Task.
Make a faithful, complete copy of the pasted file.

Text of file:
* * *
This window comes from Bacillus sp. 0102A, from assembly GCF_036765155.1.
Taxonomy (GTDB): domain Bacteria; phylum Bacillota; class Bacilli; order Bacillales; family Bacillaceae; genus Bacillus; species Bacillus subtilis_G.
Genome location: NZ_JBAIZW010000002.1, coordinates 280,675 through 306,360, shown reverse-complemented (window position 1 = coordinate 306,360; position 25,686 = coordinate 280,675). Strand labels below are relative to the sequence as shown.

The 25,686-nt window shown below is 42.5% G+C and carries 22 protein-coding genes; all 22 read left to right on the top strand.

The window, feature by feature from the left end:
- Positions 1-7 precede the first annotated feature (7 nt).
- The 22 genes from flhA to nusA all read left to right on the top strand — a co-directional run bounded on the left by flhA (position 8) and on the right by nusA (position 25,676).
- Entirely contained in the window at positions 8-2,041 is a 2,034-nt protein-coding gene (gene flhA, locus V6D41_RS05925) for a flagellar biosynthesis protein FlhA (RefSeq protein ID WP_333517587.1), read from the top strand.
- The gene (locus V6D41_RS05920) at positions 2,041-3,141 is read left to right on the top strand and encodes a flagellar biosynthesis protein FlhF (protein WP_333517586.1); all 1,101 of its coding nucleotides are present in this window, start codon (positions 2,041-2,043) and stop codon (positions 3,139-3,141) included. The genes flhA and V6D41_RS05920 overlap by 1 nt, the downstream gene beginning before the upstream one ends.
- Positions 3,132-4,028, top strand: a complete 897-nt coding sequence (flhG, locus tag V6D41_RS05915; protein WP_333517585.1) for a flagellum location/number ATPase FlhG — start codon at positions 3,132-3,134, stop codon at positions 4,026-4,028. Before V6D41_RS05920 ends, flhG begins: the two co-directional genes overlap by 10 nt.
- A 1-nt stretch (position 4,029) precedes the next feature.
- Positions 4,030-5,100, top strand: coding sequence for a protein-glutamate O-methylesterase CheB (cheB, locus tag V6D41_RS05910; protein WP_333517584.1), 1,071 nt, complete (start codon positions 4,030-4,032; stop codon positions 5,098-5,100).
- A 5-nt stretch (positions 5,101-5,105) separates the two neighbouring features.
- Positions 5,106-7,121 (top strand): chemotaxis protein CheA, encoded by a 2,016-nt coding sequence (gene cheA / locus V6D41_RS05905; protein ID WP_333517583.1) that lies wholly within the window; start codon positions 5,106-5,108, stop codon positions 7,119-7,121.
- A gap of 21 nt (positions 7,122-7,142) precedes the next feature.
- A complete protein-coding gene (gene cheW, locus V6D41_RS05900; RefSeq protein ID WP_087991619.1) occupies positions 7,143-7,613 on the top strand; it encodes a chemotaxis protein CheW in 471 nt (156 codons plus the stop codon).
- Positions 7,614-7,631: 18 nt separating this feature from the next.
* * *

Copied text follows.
This window comes from Bacillus sp. 0102A, from assembly GCF_036765155.1.
Taxonomy (GTDB): domain Bacteria; phylum Bacillota; class Bacilli; order Bacillales; family Bacillaceae; genus Bacillus; species Bacillus subtilis_G.
Genome location: NZ_JBAIZW010000002.1, coordinates 280,675 through 306,360, shown reverse-complemented (window position 1 = coordinate 306,360; position 25,686 = coordinate 280,675). Strand labels below are relative to the sequence as shown.

The 25,686-nt window shown below is 42.5% G+C and carries 22 protein-coding genes; all 22 read left to right on the top strand.

The window, feature by feature from the left end:
- Positions 1-7 precede the first annotated feature (7 nt).
- The 22 genes from flhA to nusA all read left to right on the top strand — a co-directional run bounded on the left by flhA (position 8) and on the right by nusA (position 25,676).
- Entirely contained in the window at positions 8-2,041 is a 2,034-nt protein-coding gene (gene flhA, locus V6D41_RS05925) for a flagellar biosynthesis protein FlhA (RefSeq protein ID WP_333517587.1), read from the top strand.
- The gene (locus V6D41_RS05920) at positions 2,041-3,141 is read left to right on the top strand and encodes a flagellar biosynthesis protein FlhF (protein WP_333517586.1); all 1,101 of its coding nucleotides are present in this window, start codon (positions 2,041-2,043) and stop codon (positions 3,139-3,141) included. The genes flhA and V6D41_RS05920 overlap by 1 nt, the downstream gene beginning before the upstream one ends.
- Positions 3,132-4,028, top strand: a complete 897-nt coding sequence (flhG, locus tag V6D41_RS05915; protein WP_333517585.1) for a flagellum location/number ATPase FlhG — start codon at positions 3,132-3,134, stop codon at positions 4,026-4,028. Before V6D41_RS05920 ends, flhG begins: the two co-directional genes overlap by 10 nt.
- A 1-nt stretch (position 4,029) precedes the next feature.
- Positions 4,030-5,100, top strand: coding sequence for a protein-glutamate O-methylesterase CheB (cheB, locus tag V6D41_RS05910; protein WP_333517584.1), 1,071 nt, complete (start codon positions 4,030-4,032; stop codon positions 5,098-5,100).
- A 5-nt stretch (positions 5,101-5,105) separates the two neighbouring features.
- Positions 5,106-7,121 (top strand): chemotaxis protein CheA, encoded by a 2,016-nt coding sequence (gene cheA / locus V6D41_RS05905; protein ID WP_333517583.1) that lies wholly within the window; start codon positions 5,106-5,108, stop codon positions 7,119-7,121.
- A gap of 21 nt (positions 7,122-7,142) precedes the next feature.
- A complete protein-coding gene (gene cheW, locus V6D41_RS05900; RefSeq protein ID WP_087991619.1) occupies positions 7,143-7,613 on the top strand; it encodes a chemotaxis protein CheW in 471 nt (156 codons plus the stop codon).
- Positions 7,614-7,631: 18 nt separating this feature from the next.